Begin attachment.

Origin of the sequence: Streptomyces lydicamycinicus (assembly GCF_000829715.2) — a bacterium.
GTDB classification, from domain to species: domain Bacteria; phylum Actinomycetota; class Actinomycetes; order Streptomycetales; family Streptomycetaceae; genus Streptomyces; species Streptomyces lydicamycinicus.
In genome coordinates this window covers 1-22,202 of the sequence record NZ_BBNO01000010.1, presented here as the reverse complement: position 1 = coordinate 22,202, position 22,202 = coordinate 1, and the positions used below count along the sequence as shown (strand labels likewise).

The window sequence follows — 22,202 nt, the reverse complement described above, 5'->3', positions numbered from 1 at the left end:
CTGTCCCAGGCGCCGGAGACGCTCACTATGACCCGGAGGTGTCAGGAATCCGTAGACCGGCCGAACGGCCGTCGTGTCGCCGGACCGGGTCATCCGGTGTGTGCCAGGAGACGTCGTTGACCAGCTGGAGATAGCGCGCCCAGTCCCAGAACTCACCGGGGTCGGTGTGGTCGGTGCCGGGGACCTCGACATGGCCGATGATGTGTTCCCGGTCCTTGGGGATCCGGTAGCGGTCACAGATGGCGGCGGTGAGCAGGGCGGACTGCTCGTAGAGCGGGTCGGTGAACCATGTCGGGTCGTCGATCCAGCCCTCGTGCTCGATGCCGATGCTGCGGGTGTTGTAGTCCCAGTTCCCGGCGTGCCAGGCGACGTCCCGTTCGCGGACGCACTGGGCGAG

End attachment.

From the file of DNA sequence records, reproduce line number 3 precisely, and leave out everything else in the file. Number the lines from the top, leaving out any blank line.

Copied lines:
In genome coordinates this window covers 1-22,202 of the sequence record NZ_BBNO01000010.1, presented here as the reverse complement: position 1 = coordinate 22,202, position 22,202 = coordinate 1, and the positions used below count along the sequence as shown (strand labels likewise).